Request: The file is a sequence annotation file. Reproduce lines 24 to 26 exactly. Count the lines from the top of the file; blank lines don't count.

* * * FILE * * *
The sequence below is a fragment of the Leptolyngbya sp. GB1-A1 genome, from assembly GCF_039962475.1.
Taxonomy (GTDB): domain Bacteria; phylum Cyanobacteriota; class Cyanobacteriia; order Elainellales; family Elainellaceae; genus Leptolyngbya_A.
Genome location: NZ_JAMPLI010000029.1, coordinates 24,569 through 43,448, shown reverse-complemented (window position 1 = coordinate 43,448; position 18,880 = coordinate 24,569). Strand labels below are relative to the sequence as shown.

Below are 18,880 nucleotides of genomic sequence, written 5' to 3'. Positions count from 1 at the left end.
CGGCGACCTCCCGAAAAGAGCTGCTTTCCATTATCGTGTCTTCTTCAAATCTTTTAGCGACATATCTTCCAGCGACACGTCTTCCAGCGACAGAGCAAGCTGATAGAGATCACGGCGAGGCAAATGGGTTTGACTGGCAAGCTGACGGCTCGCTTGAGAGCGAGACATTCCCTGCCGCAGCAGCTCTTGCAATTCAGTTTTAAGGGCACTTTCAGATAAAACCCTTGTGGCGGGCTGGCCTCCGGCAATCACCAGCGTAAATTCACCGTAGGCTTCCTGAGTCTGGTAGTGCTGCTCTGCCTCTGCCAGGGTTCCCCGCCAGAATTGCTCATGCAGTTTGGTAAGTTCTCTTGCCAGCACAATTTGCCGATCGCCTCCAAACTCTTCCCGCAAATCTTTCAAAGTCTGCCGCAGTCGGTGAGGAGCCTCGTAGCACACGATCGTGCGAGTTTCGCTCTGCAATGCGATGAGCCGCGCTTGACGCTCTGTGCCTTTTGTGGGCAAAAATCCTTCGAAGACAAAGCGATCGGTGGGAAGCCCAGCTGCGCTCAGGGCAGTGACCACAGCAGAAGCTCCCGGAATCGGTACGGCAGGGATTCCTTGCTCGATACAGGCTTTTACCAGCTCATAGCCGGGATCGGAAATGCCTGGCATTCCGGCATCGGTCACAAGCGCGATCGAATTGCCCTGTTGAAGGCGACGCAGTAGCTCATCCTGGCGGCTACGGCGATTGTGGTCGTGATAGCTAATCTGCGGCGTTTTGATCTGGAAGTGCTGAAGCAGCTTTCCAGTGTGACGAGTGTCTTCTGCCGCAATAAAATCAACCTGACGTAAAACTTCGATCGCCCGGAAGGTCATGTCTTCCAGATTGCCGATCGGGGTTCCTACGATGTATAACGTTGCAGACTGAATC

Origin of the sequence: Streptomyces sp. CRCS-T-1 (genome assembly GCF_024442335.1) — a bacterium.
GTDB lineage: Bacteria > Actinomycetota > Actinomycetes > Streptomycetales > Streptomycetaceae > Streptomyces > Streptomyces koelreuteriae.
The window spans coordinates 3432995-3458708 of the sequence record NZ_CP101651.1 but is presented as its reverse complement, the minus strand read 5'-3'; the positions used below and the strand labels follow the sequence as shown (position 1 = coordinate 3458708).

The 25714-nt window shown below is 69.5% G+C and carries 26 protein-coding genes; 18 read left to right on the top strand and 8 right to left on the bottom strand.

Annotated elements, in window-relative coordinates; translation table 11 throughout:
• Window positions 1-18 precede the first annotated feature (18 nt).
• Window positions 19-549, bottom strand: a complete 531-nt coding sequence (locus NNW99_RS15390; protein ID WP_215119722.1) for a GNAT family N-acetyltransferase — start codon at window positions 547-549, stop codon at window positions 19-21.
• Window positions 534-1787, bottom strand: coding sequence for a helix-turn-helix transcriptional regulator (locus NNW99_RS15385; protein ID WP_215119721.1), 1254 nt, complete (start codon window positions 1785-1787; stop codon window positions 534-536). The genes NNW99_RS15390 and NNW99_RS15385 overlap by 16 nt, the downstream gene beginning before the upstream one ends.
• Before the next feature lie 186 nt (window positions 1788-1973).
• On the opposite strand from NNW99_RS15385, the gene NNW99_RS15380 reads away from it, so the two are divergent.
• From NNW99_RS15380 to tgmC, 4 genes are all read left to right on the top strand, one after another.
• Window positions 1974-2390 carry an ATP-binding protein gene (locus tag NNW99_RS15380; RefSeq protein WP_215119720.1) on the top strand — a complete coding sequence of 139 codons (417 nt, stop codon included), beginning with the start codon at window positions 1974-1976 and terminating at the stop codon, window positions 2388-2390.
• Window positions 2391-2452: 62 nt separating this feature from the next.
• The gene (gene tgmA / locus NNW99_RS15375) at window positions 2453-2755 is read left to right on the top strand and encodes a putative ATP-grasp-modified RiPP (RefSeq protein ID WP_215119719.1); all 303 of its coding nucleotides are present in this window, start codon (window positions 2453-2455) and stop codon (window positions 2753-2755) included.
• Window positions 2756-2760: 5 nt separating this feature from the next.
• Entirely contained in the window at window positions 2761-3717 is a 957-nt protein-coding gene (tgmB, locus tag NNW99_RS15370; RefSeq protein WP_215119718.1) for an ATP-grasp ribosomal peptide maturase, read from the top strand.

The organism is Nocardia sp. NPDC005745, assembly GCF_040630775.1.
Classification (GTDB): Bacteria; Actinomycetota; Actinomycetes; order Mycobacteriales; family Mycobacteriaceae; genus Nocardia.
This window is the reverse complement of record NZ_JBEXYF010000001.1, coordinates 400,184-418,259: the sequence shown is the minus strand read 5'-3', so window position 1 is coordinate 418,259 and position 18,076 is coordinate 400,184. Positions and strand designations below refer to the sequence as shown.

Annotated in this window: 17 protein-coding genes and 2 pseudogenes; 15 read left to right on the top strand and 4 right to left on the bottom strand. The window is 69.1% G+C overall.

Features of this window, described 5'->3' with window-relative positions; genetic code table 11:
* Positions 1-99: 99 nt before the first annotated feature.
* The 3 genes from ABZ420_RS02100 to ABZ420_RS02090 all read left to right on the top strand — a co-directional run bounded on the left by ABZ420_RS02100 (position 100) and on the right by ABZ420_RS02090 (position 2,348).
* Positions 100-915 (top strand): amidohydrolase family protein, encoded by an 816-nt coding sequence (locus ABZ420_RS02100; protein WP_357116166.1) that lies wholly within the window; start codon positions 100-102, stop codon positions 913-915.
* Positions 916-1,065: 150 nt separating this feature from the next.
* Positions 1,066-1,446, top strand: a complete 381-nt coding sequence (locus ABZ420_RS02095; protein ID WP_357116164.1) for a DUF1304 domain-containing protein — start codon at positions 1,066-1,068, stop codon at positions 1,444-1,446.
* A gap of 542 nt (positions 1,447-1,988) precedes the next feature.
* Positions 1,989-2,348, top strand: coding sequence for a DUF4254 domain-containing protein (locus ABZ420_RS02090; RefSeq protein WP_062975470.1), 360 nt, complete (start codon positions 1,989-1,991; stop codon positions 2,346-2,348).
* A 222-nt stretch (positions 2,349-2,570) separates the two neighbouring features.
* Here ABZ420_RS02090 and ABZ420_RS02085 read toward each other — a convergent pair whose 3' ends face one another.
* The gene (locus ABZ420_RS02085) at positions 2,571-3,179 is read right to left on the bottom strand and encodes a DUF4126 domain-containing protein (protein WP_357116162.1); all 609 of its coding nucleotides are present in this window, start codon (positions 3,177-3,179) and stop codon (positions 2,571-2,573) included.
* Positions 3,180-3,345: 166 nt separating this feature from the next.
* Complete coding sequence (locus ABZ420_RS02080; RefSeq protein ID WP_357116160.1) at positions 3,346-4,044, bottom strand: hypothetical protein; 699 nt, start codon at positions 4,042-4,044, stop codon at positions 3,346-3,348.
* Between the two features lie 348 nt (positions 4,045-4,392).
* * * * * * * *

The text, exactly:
This window is the reverse complement of record NZ_JBEXYF010000001.1, coordinates 400,184-418,259: the sequence shown is the minus strand read 5'-3', so window position 1 is coordinate 418,259 and position 18,076 is coordinate 400,184. Positions and strand designations below refer to the sequence as shown.

Annotated in this window: 17 protein-coding genes and 2 pseudogenes; 15 read left to right on the top strand and 4 right to left on the bottom strand. The window is 69.1% G+C overall.

Features of this window, described 5'->3' with window-relative positions; genetic code table 11: